Alumni Dissertations

 

Alumni Dissertations

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  • IN THESE BONES THE ECONOMY OF THE WORLD: A MULTI-LOGICAL, MULTI-REPRESENTATIONAL CULTURAL STUDY

    Author:
    Carolyne Ali-Khan
    Year of Dissertation:
    2011
    Program:
    Urban Education
    Advisor:
    Kenneth Tobin
    Abstract:

    In this work I offer critical interpretations of street skaters, images in schools, collaborative writing and discourses on Muslims in schools. Employing a phenomenological, hermeneutic approach, I have thought back on my experiences, made claims and supported them hermeneutically. As I have (in the tradition of critical pedagogy) told stories of being in the world, a critical perspective has anchored these stories to broader social, political and economic frameworks. Axiological concerns are at the forefront of this work, and the "so what?" question implicitly weaves through it. I do not seek to provide the answers, but rather to illuminate, through example, that asking questions of that which is taken for granted and connecting these questions to issues of power is a valid undertaking. In a world of truncated educational "accountability" this work joins those that seek to offer a counterpoints. This dissertation explores work that has been done over the past three years in a variety of pedagogical contexts. As a manuscript style dissertation, it sews together freestanding texts with the thread of critical pedagogy. Each chapter (including half of the first chapter) has been published, only the last chapter (which discusses future work) is new. In each of these research projects I set out to use interdisciplinary and multi-textual approaches to focus on "other" ways of being in the world, and to question privileging practices and discourses that have been normalized in everyday life. As a bricolage, this work brings together multiple disciplines and theoretical discourses. I draw from a range of critical pedagogies and visual and literary methods. Throughout, I employ autoethnography as an entry point, to render accessible the worlds and worldviews that I seek to shed light on.

  • Left Behind: Children of Dominican Deportees in a Bulimic Society

    Author:
    Fenix Arias
    Year of Dissertation:
    2011
    Program:
    Urban Education
    Advisor:
    Nicholas Michelli
    Abstract:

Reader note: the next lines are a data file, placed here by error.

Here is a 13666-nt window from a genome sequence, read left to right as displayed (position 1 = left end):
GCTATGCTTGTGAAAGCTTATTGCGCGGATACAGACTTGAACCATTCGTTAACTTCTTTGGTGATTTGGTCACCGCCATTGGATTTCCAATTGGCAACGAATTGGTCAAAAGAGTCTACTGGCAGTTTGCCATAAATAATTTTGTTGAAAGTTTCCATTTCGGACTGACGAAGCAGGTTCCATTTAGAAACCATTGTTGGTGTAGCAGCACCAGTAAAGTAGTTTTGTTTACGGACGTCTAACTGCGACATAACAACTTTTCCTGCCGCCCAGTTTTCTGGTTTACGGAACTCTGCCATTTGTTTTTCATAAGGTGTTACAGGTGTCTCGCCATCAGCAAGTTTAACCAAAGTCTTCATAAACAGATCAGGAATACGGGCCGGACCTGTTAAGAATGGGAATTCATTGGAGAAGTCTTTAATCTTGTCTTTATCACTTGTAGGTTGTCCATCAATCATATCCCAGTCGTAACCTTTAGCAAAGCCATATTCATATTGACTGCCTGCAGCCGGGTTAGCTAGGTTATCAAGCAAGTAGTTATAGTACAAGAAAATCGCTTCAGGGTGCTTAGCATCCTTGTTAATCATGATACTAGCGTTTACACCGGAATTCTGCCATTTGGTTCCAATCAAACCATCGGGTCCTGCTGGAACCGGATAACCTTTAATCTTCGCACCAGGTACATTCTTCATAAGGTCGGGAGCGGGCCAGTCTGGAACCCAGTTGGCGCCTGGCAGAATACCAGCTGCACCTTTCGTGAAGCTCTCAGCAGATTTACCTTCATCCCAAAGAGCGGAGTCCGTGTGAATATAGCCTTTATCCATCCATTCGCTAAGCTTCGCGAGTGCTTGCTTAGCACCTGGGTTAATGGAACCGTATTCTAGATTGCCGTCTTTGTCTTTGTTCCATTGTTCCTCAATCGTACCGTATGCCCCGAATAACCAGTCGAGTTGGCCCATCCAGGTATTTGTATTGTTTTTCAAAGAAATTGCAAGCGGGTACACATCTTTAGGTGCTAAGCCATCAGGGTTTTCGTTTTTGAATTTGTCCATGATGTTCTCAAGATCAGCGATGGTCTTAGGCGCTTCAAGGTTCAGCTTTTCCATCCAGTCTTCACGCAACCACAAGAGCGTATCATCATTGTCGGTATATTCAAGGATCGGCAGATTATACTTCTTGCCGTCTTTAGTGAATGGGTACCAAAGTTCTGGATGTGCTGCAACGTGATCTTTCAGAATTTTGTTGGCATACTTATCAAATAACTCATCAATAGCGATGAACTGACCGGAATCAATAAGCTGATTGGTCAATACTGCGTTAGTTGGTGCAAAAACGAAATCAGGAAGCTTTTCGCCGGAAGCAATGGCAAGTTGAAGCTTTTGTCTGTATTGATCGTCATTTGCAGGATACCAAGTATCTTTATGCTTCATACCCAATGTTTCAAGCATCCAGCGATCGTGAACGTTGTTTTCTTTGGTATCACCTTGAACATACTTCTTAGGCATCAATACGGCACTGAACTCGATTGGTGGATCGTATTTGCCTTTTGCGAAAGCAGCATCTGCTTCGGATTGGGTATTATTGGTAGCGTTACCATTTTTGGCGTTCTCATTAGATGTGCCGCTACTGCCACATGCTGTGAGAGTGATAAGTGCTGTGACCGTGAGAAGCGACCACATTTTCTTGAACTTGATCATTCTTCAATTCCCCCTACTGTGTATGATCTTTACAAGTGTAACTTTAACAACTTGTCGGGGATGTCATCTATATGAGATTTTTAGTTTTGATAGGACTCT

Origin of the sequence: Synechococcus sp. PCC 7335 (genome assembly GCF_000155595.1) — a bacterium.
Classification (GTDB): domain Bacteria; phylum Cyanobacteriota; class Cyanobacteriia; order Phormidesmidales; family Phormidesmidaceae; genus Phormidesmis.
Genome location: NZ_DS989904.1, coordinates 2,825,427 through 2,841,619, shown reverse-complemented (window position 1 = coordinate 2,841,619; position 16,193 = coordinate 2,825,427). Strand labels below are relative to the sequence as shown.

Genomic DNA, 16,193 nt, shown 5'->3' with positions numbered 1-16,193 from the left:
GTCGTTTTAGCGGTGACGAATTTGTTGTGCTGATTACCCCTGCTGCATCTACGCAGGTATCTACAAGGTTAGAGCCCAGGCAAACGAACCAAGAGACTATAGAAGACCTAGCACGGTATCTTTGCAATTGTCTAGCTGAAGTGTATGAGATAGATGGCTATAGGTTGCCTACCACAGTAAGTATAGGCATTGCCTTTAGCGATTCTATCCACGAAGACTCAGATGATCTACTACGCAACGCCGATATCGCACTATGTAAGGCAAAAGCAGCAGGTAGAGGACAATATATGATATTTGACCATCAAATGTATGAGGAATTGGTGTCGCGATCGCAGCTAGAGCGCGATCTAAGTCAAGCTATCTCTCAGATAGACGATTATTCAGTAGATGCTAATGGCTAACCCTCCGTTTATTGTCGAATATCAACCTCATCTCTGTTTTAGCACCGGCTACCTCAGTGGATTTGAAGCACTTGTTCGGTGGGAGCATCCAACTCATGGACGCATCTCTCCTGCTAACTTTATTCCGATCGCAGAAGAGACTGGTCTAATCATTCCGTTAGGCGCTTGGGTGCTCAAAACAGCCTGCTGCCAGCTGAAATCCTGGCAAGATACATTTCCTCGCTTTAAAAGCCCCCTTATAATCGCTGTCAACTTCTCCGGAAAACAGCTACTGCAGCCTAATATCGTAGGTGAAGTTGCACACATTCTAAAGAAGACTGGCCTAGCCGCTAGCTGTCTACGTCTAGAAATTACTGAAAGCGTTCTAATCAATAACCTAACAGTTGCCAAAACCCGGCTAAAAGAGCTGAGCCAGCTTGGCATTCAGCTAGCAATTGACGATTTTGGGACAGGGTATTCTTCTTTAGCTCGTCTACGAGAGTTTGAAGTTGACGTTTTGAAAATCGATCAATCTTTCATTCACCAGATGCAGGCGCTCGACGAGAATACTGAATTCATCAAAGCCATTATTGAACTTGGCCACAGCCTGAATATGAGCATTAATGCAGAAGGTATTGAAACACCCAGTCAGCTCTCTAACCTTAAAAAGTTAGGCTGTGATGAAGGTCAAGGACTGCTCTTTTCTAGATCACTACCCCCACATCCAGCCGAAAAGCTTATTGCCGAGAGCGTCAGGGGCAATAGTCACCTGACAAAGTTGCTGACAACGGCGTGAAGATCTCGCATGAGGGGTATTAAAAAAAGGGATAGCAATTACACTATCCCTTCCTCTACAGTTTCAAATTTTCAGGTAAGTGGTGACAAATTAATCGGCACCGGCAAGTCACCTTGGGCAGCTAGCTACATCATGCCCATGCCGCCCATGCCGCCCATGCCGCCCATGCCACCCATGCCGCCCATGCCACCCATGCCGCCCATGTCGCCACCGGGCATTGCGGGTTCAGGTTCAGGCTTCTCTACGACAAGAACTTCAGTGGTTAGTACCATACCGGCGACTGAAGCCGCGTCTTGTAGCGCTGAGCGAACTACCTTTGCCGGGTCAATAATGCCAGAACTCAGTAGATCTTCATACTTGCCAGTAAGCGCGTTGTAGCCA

The United States has always taken great pride in its children's protection programs that have served as an example to developing countries. As a beacon of opportunity to poor and underdeveloped countries, the country is also known amongst third world nations, as the only hope to achieve social mobility because of its educational and labor market opportunities. Recently, in an apparent contradiction to its protection programs, social, and economic opportunities, the nation has instituted laws that undermine the welfare of children of immigrants and immigrant children by deporting people, regardless of their immigration status. Qualitative data were utilized to examine the impact of deportation on Dominican children and families left behind in the United States. The study's aim was to articulate the impact of parent's regurgitation/ejection on children's education, social integration, economic, and health and mental health status. The theories of social bulimic-exclusion and inclusion-, human waste, and toxic environment served as a framework for understanding how the society has become bulimic by both massively importing and deporting human capital. Social exclusion forces low-income and marginalized children to multi-levels of stigmatization by reinforcing the poverty cycle. Fragmented assimilation, a form of social inclusion, further compounds the exclusion of minority and immigrants because it does not fully integrate individuals into the fabric of society. The study found that U.S. born children left behind in a single parent household, ultimately face multi-levels of social exclusion. Hence, mandatory deportation negatively impacts children of deportees' social integration to mainstream society. Findings revealed that children of deportees experience tremendous sense of abandonment, insecurity, and isolation, which affect their educational attainment, socioeconomic status, social capital, and health mental status. In conclusion, social bulimic cannot co-exist with democracy because everyone is not fully included into mainstream society. What exists therefore, is an oligopoly democratic system that influences an oligarchy society in which a group of people--usually those in power--have control over the policy-making process and implementation with no accountability or assessment on collateral damages or the further social bulimization of children of deportees left behind in the United States.